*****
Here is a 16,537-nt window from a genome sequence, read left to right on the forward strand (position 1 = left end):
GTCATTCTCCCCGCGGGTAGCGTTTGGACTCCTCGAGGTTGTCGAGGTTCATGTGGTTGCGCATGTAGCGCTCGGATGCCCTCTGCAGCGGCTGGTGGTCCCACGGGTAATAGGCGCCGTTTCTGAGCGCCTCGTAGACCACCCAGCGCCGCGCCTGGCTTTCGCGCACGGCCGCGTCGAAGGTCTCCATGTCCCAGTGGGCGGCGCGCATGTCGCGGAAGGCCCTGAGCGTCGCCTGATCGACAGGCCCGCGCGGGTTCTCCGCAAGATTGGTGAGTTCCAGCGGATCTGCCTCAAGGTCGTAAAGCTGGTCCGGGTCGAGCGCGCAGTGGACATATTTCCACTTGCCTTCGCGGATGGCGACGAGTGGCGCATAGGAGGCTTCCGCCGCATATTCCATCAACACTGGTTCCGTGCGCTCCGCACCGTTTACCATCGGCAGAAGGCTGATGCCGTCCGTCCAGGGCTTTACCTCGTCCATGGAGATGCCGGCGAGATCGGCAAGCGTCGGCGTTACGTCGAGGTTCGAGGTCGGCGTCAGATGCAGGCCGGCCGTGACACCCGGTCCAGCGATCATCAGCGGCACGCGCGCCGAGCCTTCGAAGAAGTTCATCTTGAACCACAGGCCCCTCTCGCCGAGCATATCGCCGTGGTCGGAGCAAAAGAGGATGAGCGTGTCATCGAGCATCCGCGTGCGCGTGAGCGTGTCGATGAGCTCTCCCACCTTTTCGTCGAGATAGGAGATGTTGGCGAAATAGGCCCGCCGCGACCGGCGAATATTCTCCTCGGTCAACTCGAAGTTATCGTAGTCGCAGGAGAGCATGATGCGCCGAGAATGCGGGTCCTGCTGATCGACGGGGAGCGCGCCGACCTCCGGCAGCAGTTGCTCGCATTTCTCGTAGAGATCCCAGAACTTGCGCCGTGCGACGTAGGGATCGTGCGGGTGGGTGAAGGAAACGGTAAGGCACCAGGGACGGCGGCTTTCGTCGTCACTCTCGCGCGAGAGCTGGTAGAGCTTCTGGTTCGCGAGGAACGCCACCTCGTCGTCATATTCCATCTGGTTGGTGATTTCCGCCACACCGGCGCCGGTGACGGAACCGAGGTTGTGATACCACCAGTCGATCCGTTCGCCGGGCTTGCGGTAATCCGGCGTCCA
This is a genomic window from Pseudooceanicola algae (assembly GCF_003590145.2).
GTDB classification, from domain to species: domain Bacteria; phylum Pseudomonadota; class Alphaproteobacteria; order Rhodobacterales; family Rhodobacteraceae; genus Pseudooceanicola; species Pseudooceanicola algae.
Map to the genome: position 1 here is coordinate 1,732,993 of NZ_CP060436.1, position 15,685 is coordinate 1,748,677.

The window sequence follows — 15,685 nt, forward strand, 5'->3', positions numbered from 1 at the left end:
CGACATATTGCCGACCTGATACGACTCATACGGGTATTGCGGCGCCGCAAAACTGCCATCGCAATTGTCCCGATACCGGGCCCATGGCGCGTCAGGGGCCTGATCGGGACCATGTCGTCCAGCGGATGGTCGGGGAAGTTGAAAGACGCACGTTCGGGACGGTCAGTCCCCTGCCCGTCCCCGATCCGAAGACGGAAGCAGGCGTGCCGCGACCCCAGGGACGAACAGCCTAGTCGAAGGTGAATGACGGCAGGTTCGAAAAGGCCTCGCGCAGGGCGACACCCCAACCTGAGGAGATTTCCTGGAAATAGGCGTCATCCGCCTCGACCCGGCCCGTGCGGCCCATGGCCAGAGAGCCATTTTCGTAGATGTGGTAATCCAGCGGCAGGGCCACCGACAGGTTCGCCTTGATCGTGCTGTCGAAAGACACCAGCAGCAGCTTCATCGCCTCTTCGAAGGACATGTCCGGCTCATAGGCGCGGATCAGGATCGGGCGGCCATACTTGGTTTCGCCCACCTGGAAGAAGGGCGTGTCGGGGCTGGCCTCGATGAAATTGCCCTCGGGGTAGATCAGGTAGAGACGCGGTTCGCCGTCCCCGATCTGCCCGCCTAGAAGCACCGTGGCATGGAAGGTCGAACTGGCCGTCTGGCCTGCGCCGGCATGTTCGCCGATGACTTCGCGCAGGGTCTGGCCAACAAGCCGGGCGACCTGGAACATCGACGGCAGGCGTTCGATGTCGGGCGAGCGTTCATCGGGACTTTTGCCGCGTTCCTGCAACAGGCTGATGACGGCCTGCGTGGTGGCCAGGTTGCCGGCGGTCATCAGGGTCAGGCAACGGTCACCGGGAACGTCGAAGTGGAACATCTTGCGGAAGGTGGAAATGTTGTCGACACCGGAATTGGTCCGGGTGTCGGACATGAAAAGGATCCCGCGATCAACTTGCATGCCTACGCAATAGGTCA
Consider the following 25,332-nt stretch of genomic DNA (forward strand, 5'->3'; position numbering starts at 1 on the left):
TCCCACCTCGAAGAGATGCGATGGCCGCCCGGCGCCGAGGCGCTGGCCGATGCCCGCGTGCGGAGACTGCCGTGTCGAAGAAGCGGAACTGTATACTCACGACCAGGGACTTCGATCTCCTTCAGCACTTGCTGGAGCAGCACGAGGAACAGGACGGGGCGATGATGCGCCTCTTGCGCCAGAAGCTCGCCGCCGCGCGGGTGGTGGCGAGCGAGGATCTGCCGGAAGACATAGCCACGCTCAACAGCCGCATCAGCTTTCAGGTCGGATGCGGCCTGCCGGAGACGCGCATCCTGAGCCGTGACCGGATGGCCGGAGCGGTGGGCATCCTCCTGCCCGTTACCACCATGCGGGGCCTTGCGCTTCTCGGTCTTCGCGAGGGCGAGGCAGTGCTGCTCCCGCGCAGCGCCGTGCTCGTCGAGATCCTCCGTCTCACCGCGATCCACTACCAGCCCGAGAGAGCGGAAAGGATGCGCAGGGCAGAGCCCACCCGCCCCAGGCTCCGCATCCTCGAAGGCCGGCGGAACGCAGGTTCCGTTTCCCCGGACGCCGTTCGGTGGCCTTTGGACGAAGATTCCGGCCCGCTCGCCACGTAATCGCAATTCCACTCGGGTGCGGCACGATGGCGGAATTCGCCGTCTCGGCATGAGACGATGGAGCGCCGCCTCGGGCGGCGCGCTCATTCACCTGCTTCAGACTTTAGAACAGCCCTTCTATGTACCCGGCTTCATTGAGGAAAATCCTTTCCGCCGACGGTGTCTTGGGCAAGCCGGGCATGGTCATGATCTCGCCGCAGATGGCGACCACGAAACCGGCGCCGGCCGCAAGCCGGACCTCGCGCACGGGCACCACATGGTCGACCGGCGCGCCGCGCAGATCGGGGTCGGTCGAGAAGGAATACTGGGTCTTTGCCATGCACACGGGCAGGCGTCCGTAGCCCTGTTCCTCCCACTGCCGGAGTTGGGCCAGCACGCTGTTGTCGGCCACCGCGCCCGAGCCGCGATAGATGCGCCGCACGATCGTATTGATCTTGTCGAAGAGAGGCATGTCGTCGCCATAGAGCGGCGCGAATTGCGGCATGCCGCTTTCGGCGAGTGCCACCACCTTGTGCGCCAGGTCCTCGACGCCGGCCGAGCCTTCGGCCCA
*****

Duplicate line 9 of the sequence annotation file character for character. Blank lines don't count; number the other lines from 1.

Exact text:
TCCCACCTCGAAGAGATGCGATGGCCGCCCGGCGCCGAGGCGCTGGCCGATGCCCGCGTGCGGAGACTGCCGTGTCGAAGAAGCGGAACTGTATACTCACGACCAGGGACTTCGATCTCCTTCAGCACTTGCTGGAGCAGCACGAGGAACAGGACGGGGCGATGATGCGCCTCTTGCGCCAGAAGCTCGCCGCCGCGCGGGTGGTGGCGAGCGAGGATCTGCCGGAAGACATAGCCACGCTCAACAGCCGCATCAGCTTTCAGGTCGGATGCGGCCTGCCGGAGACGCGCATCCTGAGCCGTGACCGGATGGCCGGAGCGGTGGGCATCCTCCTGCCCGTTACCACCATGCGGGGCCTTGCGCTTCTCGGTCTTCGCGAGGGCGAGGCAGTGCTGCTCCCGCGCAGCGCCGTGCTCGTCGAGATCCTCCGTCTCACCGCGATCCACTACCAGCCCGAGAGAGCGGAAAGGATGCGCAGGGCAGAGCCCACCCGCCCCAGGCTCCGCATCCTCGAAGGCCGGCGGAACGCAGGTTCCGTTTCCCCGGACGCCGTTCGGTGGCCTTTGGACGAAGATTCCGGCCCGCTCGCCACGTAATCGCAATTCCACTCGGGTGCGGCACGATGGCGGAATTCGCCGTCTCGGCATGAGACGATGGAGCGCCGCCTCGGGCGGCGCGCTCATTCACCTGCTTCAGACTTTAGAACAGCCCTTCTATGTACCCGGCTTCATTGAGGAAAATCCTTTCCGCCGACGGTGTCTTGGGCAAGCCGGGCATGGTCATGATCTCGCCGCAGATGGCGACCACGAAACCGGCGCCGGCCGCAAGCCGGACCTCGCGCACGGGCACCACATGGTCGACCGGCGCGCCGCGCAGATCGGGGTCGGTCGAGAAGGAATACTGGGTCTTTGCCATGCACACGGGCAGGCGTCCGTAGCCCTGTTCCTCCCACTGCCGGAGTTGGGCCAGCACGCTGTTGTCGGCCACCGCGCCCGAGCCGCGATAGATGCGCCGCACGATCGTATTGATCTTGTCGAAGAGAGGCATGTCGTCGCCATAGAGCGGCGCGAATTGCGGCATGCCGCTTTCGGCGAGTGCCACCACCTTGTGCGCCAGGTCCTCGACGCCGGCCGAGCCTTCGGCCCA